TEDxBoston 2010

Susan Avery

The Ocean and Us

How our fate, in one way or another, depends on the ocean and its interaction with the atmosphere, the land and us.



Susan K. Avery took office as president and director of WHOI on February 4, 2008. Avery is the ninth director in the institution’s 78-year history, and the first woman to hold the position.

As an oceanographic leader with a background in atmospheric research, Avery has used her unique position to underscore the importance of ocean-atmosphere interactions in understanding whole Earth systems. Since taking the helm at WHOI, Avery has delivered Congressional testimony and presentations at scientific conferences such as the American Meteorological Society, the IEEE International Geoscience & Remote Sensing Symposium, the American Geological Union, and the Partnership for Observation of the Global Ocean (POGO), often directing her comments at the intersection of atmospheric, earth, and ocean science.

Avery has extensive experience as a leader within scientific institutions, She came to WHOI from the University of Colorado at Boulder (UCB), where she was a member of the faculty since 1982, and where she served in interim positions as vice chancellor for research and dean of the graduate school, as well as provost and executive vice chancellor for academic affairs.   From 1994-2004, she served as director of the Cooperative Institute for Research in Environmental Sciences (CIRES), the first woman and first engineer to hold that position. There, she facilitated new interdisciplinary research efforts spanning the geosciences while bringing them together with social and biological sciences and helped establish a thriving K-12 outreach program and a Center for Science and Technology Policy Research.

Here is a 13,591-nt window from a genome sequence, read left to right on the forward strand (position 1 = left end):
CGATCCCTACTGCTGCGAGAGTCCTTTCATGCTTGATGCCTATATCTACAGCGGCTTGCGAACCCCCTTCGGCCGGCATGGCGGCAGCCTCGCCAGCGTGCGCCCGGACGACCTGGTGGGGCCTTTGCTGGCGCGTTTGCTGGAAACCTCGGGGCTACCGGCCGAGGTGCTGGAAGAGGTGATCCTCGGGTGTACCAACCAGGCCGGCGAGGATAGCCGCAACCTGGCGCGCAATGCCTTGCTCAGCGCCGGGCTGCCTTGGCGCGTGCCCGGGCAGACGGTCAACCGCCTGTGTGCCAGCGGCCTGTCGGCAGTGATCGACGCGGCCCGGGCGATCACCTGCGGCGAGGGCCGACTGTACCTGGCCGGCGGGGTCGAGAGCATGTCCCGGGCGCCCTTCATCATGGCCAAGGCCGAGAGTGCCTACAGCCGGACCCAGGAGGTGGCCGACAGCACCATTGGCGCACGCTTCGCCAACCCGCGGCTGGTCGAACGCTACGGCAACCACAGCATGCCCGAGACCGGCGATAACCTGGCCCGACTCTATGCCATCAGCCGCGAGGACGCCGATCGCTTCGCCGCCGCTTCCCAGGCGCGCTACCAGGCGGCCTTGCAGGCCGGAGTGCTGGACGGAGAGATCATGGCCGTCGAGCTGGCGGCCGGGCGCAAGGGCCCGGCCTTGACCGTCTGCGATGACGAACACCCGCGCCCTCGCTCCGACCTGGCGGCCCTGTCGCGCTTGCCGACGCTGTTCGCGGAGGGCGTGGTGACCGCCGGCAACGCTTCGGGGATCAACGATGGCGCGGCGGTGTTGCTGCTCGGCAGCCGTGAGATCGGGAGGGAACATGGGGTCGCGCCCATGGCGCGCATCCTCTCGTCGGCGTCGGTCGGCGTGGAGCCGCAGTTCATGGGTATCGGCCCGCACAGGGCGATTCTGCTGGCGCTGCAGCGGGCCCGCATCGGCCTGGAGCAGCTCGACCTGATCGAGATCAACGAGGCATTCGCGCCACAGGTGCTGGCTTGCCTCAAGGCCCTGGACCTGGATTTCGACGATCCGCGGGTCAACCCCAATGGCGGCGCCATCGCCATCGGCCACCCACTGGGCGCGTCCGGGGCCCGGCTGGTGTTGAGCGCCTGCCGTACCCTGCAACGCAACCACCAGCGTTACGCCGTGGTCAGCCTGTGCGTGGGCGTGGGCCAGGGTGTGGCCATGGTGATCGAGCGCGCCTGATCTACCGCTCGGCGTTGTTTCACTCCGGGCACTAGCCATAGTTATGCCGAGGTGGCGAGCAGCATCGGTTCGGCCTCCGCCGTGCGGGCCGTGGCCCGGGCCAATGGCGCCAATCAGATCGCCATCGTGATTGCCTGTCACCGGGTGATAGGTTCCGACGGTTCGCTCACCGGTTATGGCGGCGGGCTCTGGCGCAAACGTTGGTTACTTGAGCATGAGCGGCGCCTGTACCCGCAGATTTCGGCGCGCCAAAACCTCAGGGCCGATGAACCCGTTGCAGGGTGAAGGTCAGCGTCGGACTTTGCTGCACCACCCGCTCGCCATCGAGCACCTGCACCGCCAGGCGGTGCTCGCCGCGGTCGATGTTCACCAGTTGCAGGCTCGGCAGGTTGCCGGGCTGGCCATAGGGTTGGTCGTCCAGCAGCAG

Avery’s research includes studies of atmospheric circulation and precipitation, climate variability and water resources, and the development of new radar techniques and instruments for remote sensing. The author or co-author of more than 80 peer-reviewed articles, Avery helped form an integrated science and assessment program that examines the impacts of climate variability on water in the American West.  She also worked with the National Oceanic and Atmospheric Administration and the Climate Change Science Program to help formulate a national strategic science plan for climate research.

Avery is a fellow of both the Institute of Electrical and Electronics Engineers and of the American Meteorological Society, for which she also served as president.  She is a member of the advisory board for the Jet Propulsion Laboratory and a past chair of the board of trustees of the University Corporation for Atmospheric Research.  She has also served on numerous advisory panels, committees, and councils for the National Science Foundation, the National Research Council, the National Oceanic and Atmospheric Administration, and the National Center for Atmospheric Research.

Avery earned a bachelor’s degree in physics from Michigan State University in 1972, a master’s in physics from the University of Illinois in 1974, and a doctorate in atmospheric science from the University of Illinois in 1978.